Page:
Summary and Info
Carl Schmitt, the Thomas Hobbes of the 20th century, joined the Nazi party in 1933 and aspired to become the crown jurist and political philosopher of the Third Reich. But, because of his anti-Nazi past, friendships with Jews and Marxists, and contempt for biological racism, Schmitt was severely attacked by the SS in 1936 and warned to stop posing as a National Socialist thinker. Fearful of what this might imply in the rapidly evolving one-party SS state, Schmitt began to distance himself from his National Socialist adventure--even tempered his recently acquired anti-Semitism--and carefully started to reconnect himself in 1937 and 1938 to the pre-1933 Schmitt. Writing in 1938 under the pretext of studying the significance of the symbol of the leviathan in Hobbes's theory of state, Schmitt alluded to the demise of the Third Reich because of its rapid transformation into a totalitarian polity. As Schmitt recognized, in this state, the Hobbesian protection-obedience axiom was being heavily tilted in favor of obedience at the expense of protection. When this occurred, Schmitt observed, "the soul of a people...betakes itself on the 'secret road' that leads inward. Then grows the counterforce of silence and stillness", and "Public power and force may be ever so completely and emphatically recognized and ever so loyally respected, but only as a public and only an external power, it is hollow and already dead from within." Schmitt survived the fall of the Third Reich, and in the postwar years came to be recognized as one of the most significant political philosophers of the century. This is the first translation available of this important work which will be of great value to scholars and students of modern political philosophy, legal theory, and the history of Weimar and Nazi Germany.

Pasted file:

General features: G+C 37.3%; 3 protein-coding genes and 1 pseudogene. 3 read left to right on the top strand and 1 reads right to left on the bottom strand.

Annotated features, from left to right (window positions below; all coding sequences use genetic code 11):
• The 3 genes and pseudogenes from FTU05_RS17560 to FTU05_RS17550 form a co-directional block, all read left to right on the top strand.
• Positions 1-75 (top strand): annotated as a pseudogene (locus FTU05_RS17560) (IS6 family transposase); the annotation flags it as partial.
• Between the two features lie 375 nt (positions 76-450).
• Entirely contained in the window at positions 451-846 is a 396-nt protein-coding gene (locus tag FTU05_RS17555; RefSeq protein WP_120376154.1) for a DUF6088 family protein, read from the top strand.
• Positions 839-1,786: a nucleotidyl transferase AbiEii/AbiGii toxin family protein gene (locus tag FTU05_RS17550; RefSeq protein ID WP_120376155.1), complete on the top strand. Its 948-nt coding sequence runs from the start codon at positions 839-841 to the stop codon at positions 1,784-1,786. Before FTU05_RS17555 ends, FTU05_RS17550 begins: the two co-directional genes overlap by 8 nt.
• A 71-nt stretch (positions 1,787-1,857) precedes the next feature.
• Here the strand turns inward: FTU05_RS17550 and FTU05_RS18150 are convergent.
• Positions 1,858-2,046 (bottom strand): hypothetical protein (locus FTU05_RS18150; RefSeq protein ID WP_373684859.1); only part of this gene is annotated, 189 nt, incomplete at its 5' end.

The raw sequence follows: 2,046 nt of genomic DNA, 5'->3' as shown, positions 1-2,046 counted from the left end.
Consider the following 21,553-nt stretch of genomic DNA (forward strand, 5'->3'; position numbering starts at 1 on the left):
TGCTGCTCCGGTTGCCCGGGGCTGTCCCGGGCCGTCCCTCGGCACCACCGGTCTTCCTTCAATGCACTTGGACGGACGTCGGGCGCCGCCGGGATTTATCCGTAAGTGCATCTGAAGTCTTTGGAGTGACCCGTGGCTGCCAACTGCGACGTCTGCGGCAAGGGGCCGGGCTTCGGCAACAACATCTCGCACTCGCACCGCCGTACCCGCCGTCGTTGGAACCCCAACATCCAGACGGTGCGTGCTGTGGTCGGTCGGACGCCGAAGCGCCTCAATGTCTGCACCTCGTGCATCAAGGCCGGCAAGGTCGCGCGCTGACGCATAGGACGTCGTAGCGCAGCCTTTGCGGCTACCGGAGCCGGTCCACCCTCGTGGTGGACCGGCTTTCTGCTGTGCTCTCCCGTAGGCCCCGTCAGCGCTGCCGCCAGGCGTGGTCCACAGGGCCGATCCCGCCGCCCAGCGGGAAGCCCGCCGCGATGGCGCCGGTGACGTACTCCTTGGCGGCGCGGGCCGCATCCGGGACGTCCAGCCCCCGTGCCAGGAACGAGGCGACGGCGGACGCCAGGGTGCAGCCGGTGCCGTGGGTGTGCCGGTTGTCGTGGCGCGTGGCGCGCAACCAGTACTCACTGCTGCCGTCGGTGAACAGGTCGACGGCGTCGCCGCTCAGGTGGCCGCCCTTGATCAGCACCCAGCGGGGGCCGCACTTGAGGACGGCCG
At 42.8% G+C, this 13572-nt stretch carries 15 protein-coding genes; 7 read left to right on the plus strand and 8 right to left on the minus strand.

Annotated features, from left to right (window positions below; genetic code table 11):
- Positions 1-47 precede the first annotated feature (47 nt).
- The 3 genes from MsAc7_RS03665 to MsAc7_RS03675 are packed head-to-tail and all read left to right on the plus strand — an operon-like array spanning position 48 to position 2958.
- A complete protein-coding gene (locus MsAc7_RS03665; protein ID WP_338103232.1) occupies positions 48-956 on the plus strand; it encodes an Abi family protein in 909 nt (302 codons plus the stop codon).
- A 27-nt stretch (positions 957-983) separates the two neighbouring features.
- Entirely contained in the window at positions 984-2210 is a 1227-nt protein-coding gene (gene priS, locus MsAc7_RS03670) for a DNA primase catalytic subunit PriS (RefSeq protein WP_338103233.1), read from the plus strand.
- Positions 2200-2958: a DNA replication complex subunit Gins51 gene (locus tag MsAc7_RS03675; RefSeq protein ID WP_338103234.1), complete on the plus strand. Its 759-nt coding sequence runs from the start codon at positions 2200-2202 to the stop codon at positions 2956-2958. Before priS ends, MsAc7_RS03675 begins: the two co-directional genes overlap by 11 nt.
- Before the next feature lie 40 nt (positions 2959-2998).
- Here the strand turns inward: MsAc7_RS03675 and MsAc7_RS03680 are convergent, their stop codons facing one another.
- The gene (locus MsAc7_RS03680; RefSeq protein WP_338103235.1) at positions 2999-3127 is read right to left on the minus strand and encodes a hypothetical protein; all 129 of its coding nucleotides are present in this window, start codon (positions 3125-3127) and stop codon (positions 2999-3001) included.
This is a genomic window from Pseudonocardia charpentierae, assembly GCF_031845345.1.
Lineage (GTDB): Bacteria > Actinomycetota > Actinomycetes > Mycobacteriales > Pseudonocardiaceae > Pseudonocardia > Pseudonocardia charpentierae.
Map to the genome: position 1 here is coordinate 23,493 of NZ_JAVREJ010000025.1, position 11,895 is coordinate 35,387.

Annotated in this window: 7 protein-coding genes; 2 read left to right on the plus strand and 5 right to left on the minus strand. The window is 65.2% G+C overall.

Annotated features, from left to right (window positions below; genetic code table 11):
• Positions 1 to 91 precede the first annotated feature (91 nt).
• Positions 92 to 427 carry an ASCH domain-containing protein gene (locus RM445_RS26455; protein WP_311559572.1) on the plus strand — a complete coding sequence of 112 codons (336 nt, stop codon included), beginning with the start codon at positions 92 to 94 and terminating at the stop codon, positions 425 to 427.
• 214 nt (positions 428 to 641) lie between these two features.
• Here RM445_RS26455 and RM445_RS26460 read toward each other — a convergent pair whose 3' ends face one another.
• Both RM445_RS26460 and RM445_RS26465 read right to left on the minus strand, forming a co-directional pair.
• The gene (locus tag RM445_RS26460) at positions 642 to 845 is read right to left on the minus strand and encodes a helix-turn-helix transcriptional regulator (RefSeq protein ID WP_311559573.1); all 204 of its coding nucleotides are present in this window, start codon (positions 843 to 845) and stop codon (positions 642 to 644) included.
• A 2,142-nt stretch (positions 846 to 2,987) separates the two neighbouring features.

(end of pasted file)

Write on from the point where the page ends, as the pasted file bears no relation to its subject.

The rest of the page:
More About the Author
Carl Schmitt (German: [ʃmɪt]; 11 July 1888 – 7 April 1985) was a German jurist and political theorist.
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